Hegel believed that without the possibility of war and sacrifices demanded by it, men would grow soft and self-absorbed; society would degenerate into a morass of selfish hedonism and community would ultimately dissolve.

Fear of man’s “lord and master, Death” was a force like no other, capable of drawing men outside of themselves and reminding them that they were not isolated atoms, but members of communities built around shared ideals.

A liberal democracy that could fight a short and decisive war every generation or so to defend its own liberty and independence would be far healthier and more satisfied than one that experienced nothing but continuous peace.

p. 330

Hegel says

War is horrific but also experiences of heroism and sacrifice, friendship and valore take on new and more vivid meanings, and life transformed by the memory of having participated in something greater than themselves

Common purpose in the quiet days of peace would be hard

Experience suggests that if men cannot struggle on behalf of a just cause because that just cause was victorious in an earlier generation, then they will struggle against the just cause.

of a just cause because

They will struggle for the sake of struggle.

They will struggle…out of a certain boredom: for they cannot imagine living in a world without struggle.  And if the greater part of the world in which they live is characterized by a peaceful and prosperous liberal democracy, then they struggle agaiubst the peace and prosperity, and against democracy.

Paris 1968 example – France one of most free and prosperous societies no struggle and sacrifice in their middle-class lives went to streets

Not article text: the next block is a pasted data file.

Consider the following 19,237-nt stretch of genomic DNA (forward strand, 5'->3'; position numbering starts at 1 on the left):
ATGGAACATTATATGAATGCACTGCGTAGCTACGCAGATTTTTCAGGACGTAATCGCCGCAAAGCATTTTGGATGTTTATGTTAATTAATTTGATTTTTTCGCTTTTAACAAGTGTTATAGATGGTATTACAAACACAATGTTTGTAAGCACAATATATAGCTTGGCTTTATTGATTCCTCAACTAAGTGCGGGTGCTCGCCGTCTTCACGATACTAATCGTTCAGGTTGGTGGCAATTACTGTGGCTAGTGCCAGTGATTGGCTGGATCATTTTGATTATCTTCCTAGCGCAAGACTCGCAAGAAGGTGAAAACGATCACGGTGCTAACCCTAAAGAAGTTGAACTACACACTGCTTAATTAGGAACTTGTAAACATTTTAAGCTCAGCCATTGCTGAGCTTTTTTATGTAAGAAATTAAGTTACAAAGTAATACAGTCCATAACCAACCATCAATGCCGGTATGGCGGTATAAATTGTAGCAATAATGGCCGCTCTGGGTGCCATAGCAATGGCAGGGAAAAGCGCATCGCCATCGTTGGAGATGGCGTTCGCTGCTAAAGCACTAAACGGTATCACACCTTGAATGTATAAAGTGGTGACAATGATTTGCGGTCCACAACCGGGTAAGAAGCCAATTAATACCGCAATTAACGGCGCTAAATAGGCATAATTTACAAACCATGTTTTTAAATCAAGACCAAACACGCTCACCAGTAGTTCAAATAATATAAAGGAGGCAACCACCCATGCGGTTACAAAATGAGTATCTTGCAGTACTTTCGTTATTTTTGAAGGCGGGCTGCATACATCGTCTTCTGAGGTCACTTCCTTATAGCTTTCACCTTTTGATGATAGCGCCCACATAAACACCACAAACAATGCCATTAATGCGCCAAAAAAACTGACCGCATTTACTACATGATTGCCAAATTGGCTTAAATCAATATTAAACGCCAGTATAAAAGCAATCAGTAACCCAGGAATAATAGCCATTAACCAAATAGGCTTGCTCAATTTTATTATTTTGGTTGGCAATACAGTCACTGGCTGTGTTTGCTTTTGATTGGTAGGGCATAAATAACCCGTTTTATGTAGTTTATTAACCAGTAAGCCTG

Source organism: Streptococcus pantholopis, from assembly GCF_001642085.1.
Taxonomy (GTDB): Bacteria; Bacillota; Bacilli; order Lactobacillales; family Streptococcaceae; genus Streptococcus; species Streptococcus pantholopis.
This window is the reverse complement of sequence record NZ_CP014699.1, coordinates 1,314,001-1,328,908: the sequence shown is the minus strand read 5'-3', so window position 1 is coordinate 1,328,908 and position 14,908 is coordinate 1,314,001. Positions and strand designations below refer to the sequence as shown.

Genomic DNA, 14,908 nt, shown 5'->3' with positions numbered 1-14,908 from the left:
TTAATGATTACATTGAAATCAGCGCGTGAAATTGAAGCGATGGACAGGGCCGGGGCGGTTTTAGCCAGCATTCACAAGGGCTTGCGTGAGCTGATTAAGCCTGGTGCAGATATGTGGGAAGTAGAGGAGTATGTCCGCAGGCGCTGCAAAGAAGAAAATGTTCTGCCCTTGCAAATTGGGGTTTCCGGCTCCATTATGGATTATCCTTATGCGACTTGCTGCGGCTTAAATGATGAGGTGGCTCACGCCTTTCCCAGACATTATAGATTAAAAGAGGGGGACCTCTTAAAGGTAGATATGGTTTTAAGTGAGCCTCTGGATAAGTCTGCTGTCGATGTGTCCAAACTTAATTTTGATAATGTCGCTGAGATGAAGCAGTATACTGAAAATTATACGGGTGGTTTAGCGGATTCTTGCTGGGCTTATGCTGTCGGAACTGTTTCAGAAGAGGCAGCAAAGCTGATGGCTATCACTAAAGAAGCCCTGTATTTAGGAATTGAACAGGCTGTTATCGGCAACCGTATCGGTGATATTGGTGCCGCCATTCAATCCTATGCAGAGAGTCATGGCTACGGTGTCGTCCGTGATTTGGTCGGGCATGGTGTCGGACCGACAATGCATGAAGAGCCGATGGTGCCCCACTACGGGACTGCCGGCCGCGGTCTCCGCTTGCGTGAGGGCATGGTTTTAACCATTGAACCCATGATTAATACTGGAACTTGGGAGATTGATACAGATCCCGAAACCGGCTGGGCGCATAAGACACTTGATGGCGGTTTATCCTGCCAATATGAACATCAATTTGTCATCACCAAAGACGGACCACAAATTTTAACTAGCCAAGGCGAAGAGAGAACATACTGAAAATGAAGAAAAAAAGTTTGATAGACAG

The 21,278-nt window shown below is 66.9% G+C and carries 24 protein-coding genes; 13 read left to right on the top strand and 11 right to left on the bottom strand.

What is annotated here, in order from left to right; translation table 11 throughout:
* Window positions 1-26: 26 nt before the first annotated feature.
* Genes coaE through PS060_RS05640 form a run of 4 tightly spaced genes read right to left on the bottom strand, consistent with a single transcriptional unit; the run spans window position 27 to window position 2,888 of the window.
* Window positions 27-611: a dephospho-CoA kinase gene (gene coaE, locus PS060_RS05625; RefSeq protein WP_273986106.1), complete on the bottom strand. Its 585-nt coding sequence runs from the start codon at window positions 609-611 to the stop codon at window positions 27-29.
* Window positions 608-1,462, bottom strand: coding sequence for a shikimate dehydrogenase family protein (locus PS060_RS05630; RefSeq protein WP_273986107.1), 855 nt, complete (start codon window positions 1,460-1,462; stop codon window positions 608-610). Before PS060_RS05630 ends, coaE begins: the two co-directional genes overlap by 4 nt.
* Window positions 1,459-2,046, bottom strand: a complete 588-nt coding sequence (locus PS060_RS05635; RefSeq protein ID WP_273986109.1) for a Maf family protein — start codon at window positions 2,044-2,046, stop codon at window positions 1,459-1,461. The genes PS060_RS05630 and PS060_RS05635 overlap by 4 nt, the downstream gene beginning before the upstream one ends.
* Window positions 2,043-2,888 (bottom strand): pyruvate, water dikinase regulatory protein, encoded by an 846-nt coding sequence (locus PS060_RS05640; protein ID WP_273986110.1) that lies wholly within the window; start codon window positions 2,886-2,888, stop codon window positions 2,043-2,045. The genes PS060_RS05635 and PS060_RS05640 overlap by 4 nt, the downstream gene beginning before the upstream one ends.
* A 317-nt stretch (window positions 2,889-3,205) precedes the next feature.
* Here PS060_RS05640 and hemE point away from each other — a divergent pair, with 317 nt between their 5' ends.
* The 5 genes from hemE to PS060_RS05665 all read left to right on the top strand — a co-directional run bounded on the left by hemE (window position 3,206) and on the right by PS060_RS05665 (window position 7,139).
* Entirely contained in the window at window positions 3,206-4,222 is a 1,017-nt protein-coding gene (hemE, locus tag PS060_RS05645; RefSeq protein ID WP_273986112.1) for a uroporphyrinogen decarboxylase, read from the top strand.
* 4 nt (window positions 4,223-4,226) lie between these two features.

Rejected life in a society in which ideals had somehow become impossible.

p. 331

World War I

European publics simply wanted war because they were fed up with dullness and l;ack of community in civil life.

Public demonstrations for war across Europe

Much of the exuberance of those crowds reflected the feeling that war meant national unity and citizenship at long last, an overcoming of the divisions between capitalist and proletariat, Protestant and Catholic, farmer and worker, that characterized civil society.


wanted Sense of togetherness and war   


1914 – Europe experienced hundred years of peace since the last major continent-wide conflict settled by the peace of Vienna

This period century saw the flowering of modern technological civilization as Europe industrialized


People became bored and wanted and demonstrated for war.  This led to World War I and World War II and about hundred million people dead.


Posted by Alon Serper on 10 August 2014 16:29:33

Current rating: 0 (0 ratings)

Bookmark this page to:Add to Live Add to Google Bookmarks Add to Delicious Add to Digg Add to Blogmarks Add to StumbleUpon Add to Yahoo Bookmarks Add to Terchnorati Add to Twitter Add to Yahoo MyWeb Add to Reddit Add to Facebook

Blog post currently doesn't have any comments.

Sign in

By signing in you accept these
Terms of Use

Latest blog comments

Nic Wickens
THoughtful and interesting

Alon Serper
Let us understand the other side, engage him or her, put ou...

Alon Serper
Thank you Sameera, Racism is inexcusable. There canno...

Sameera Patel
It is always heartening to come across a non-mainstream vie...

Online Community Manager
These confessions pages are certainly a very interesting (i...


Telephone: 041-504 1111 | Fax: 041-504 2574 / 2731 | E-mail: info@mandela.ac.za

PO Box 77000 | Nelson Mandela University | Port Elizabeth | 6031 | South Africa